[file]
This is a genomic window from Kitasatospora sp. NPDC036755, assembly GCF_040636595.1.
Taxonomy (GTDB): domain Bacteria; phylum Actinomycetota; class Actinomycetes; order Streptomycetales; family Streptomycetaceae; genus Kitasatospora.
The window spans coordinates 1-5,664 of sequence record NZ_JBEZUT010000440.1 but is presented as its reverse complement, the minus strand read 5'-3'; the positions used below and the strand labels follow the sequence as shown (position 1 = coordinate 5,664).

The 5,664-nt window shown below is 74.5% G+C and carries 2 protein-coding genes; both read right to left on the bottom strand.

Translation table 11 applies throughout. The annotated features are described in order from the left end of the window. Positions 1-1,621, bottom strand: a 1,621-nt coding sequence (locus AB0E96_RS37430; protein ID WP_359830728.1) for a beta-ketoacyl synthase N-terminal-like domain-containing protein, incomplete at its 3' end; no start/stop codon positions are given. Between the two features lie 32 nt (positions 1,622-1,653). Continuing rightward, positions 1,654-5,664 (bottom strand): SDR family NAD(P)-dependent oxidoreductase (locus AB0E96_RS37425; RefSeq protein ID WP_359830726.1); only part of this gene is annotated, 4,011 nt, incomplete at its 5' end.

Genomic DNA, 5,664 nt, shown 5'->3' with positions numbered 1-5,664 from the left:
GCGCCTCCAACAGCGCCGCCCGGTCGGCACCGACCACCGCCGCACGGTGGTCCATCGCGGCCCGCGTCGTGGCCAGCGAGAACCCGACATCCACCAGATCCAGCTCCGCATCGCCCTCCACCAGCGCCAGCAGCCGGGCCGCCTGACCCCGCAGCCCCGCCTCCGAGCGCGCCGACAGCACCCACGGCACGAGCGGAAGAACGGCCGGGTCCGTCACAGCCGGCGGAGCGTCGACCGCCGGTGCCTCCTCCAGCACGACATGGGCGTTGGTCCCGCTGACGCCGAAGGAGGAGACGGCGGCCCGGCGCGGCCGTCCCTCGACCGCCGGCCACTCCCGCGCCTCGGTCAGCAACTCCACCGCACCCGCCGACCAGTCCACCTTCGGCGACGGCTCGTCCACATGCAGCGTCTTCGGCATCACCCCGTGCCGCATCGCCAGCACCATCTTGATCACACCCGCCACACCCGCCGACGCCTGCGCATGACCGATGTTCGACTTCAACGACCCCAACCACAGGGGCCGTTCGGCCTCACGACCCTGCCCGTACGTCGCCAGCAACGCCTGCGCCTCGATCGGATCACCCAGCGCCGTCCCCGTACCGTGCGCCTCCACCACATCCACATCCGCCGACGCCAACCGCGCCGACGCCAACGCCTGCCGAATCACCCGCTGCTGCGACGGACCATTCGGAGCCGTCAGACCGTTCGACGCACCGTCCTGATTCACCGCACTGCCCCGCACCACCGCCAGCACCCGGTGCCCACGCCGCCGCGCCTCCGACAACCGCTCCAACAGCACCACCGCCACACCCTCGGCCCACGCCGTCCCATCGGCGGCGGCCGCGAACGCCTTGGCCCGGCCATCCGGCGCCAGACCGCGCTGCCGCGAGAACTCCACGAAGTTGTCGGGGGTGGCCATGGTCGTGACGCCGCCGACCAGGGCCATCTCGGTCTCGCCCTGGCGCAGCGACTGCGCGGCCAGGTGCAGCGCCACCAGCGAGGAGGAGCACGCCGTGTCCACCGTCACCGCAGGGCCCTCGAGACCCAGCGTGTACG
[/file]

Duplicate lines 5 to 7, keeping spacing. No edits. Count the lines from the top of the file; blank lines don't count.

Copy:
Translation table 11 applies throughout. The annotated features are described in order from the left end of the window. Positions 1-1,621, bottom strand: a 1,621-nt coding sequence (locus AB0E96_RS37430; protein ID WP_359830728.1) for a beta-ketoacyl synthase N-terminal-like domain-containing protein, incomplete at its 3' end; no start/stop codon positions are given. Between the two features lie 32 nt (positions 1,622-1,653). Continuing rightward, positions 1,654-5,664 (bottom strand): SDR family NAD(P)-dependent oxidoreductase (locus AB0E96_RS37425; RefSeq protein ID WP_359830726.1); only part of this gene is annotated, 4,011 nt, incomplete at its 5' end.

Genomic DNA, 5,664 nt, shown 5'->3' with positions numbered 1-5,664 from the left:
GCGCCTCCAACAGCGCCGCCCGGTCGGCACCGACCACCGCCGCACGGTGGTCCATCGCGGCCCGCGTCGTGGCCAGCGAGAACCCGACATCCACCAGATCCAGCTCCGCATCGCCCTCCACCAGCGCCAGCAGCCGGGCCGCCTGACCCCGCAGCCCCGCCTCCGAGCGCGCCGACAGCACCCACGGCACGAGCGGAAGAACGGCCGGGTCCGTCACAGCCGGCGGAGCGTCGACCGCCGGTGCCTCCTCCAGCACGACATGGGCGTTGGTCCCGCTGACGCCGAAGGAGGAGACGGCGGCCCGGCGCGGCCGTCCCTCGACCGCCGGCCACTCCCGCGCCTCGGTCAGCAACTCCACCGCACCCGCCGACCAGTCCACCTTCGGCGACGGCTCGTCCACATGCAGCGTCTTCGGCATCACCCCGTGCCGCATCGCCAGCACCATCTTGATCACACCCGCCACACCCGCCGACGCCTGCGCATGACCGATGTTCGACTTCAACGACCCCAACCACAGGGGCCGTTCGGCCTCACGACCCTGCCCGTACGTCGCCAGCAACGCCTGCGCCTCGATCGGATCACCCAGCGCCGTCCCCGTACCGTGCGCCTCCACCACATCCACATCCGCCGACGCCAACCGCGCCGACGCCAACGCCTGCCGAATCACCCGCTGCTGCGACGGACCATTCGGAGCCGTCAGACCGTTCGACGCACCGTCCTGATTCACCGCACTGCCCCGCACCACCGCCAGCACCCGGTGCCCACGCCGCCGCGCCTCCGACAACCGCTCCAACAGCACCACCGCCACACCCTCGGCCCACGCCGTCCCATCGGCGGCGGCCGCGAACGCCTTGGCCCGGCCATCCGGCGCCAGACCGCGCTGCCGCGAGAACTCCACGAAGTTGTCGGGGGTGGCCATGGTCGTGACGCCGCCGACCAGGGCCATCTCGGTCTCGCCCTGGCGCAGCGACTGCGCGGCCAGGTGCAGCGCCACCAGCGAGGAGGAGCACGCCGTGTCCACCGTCACCGCAGGGCCCTCGAGACCCAGCGTGTACG